Consider, as a case in point, this from the teachings of Jesus: “You have heard that it was said, ‘You shall love your enemy and hate your enemy.’ But I say to you, love your enemies and pray for those who persecute you, so that you may be the sons and daughters (show the family likeness) of your Father who is in heaven.” (Matthew 55:43ff.) That means that in every dimension of life we are to the living, breathing demonstration of God’s new humanity now being created by Jesus Christ. It includes good new to the poor, help for the helpless, refuge for strangers, food for the hungry, deliverance for those in captivity, clothing for the naked, peacemaking, ministries of mercy and justice. That is the agenda of the true gospel/evangel. It’s anything but that being promoted by those currently passing themselves off as evangelicals on the political scene.

Or, ponder the teaching of the Old Testament prophet Micah: “He has told you, O man, what is good; and what does the Lord require of you but to do justice, and to love kindness, and to walk humbly with your God.” In all the tragic and destructive policies and inexplicably complex issues facing all the nations of the world, God’s new creation people are to be agents of justice, to be reconcilers, to incarnate costly discipleship that heals and brings hope, … and that comes with the people of God using their political influence as salt and light, as instruments of righteousness, … and in our political scene that will be costly and controversial. But on our radical kingdom agenda and obedience rests the possibility of Jesus saying to us: “Come, blessed of my Father, inherit the kingdom prepared for you from the foundation of the world.”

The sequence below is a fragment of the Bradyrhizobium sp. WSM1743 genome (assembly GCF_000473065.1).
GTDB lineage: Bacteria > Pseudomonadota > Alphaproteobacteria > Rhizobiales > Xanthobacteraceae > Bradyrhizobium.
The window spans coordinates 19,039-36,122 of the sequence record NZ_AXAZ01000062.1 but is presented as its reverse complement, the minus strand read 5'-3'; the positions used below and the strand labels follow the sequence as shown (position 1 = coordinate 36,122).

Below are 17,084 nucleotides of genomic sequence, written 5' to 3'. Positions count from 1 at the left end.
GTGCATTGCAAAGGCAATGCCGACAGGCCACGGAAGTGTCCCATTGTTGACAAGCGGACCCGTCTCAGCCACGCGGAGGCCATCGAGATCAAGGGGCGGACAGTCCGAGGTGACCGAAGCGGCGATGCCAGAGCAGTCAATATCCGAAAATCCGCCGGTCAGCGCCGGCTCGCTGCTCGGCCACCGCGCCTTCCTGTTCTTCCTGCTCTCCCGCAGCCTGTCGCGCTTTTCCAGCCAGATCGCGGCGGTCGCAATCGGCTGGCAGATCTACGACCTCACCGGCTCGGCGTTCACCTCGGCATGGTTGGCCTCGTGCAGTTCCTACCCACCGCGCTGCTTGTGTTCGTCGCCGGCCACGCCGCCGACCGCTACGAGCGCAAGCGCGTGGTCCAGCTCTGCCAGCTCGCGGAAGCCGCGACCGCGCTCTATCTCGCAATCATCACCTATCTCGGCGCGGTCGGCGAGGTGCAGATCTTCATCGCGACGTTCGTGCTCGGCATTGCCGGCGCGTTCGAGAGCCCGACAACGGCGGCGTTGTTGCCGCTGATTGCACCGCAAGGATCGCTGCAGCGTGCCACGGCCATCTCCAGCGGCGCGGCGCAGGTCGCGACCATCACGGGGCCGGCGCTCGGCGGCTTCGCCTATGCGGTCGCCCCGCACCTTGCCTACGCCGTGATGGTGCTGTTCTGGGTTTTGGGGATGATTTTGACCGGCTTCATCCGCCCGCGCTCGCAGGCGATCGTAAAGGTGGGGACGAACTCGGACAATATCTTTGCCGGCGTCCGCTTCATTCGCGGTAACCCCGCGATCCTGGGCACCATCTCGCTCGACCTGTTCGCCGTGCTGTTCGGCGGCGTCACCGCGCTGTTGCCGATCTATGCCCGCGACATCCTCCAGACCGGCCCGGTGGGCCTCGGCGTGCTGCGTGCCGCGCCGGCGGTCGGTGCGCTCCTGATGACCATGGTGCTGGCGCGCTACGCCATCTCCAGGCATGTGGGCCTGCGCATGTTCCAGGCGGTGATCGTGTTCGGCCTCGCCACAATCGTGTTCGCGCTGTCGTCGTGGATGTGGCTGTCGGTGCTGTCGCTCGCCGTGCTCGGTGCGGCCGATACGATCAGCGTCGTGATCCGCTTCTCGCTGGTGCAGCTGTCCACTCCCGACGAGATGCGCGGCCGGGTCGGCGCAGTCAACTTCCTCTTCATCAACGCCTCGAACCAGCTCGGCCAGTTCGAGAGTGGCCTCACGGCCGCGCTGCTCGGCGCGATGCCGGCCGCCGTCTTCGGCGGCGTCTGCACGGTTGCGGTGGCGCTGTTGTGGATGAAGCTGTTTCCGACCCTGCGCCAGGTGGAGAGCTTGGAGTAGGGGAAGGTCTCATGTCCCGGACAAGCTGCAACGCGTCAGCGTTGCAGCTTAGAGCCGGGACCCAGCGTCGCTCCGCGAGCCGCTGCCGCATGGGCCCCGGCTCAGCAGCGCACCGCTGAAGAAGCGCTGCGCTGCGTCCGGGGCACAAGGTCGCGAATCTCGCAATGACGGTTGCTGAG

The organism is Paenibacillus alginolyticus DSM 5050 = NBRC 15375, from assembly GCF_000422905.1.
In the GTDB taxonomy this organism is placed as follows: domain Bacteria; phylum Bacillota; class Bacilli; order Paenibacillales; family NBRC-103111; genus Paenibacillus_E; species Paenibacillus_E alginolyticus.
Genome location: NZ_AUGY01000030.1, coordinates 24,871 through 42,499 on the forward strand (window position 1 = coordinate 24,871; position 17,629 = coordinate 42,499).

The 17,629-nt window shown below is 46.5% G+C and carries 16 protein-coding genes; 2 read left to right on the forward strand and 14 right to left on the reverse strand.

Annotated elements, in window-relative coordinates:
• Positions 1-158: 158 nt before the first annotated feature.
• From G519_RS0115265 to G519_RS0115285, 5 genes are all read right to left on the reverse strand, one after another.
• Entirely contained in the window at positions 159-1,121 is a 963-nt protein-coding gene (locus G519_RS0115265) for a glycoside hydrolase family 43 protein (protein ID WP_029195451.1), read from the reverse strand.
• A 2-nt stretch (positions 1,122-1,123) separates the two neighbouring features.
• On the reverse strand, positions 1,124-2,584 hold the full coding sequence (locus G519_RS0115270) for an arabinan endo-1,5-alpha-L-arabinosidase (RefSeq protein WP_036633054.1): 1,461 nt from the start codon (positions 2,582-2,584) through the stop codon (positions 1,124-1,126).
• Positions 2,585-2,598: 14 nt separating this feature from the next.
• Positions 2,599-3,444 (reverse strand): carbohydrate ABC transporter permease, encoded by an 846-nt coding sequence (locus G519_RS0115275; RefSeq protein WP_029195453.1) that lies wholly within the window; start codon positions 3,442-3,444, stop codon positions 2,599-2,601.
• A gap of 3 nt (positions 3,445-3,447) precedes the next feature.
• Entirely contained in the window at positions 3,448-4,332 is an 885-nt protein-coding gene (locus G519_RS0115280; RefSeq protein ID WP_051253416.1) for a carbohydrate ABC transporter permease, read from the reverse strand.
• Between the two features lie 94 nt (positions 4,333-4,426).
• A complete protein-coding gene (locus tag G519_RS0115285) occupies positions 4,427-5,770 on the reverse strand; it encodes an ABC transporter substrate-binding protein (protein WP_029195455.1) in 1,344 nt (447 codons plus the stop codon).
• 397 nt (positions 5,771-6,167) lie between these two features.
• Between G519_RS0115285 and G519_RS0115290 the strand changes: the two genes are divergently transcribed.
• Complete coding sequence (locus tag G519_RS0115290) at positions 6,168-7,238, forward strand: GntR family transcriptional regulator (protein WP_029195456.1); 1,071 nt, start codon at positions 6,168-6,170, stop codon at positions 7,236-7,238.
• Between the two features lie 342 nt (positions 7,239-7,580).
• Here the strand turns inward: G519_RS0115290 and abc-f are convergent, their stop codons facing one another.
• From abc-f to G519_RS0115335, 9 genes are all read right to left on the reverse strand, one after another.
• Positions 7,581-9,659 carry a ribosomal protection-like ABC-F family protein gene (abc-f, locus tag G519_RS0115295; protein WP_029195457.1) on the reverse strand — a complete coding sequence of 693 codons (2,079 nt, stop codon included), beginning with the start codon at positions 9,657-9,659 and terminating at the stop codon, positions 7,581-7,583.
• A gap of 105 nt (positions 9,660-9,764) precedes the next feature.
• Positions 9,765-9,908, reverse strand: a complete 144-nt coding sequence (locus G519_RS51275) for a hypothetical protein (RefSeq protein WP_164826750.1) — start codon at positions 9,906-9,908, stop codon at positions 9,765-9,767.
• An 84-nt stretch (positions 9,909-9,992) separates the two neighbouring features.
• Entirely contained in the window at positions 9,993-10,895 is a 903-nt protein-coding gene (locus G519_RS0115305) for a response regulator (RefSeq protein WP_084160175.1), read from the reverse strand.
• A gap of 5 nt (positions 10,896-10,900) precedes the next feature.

And may the Lord make of you and me the sweet savor of Christ. We are living in a critical moment in a global community, in which global community are all those communities of God’s new creation people such as we. All of this explains my protest! Peace be with you.

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BLOG 12.18.19


The media are consumed these days with the potential impeachment of the president, and his removal from office. It will be traumatic for the country, to be sure. But the possibility triggers in my mind a potential far more nightmarish, namely, being renounced and rejected by God, which potential rejection faces God’s humanity.

In one of the most sobering passages in the teachings of Jesus, which foretells his return in glory and the consequent separation of those from the nations, gathered before his throne like a shepherd separates his sheep from the goats. Please read this Matthew 25 passage carefully.

“When the Son of Man comes in his glory, and all the angels with him, he will sit on his glorious throne. All the nations will be gathered before him, and he will separate the people one from another as a shepherd separates the sheep from the goats. 33 He will put the sheep on his right and the goats on his left.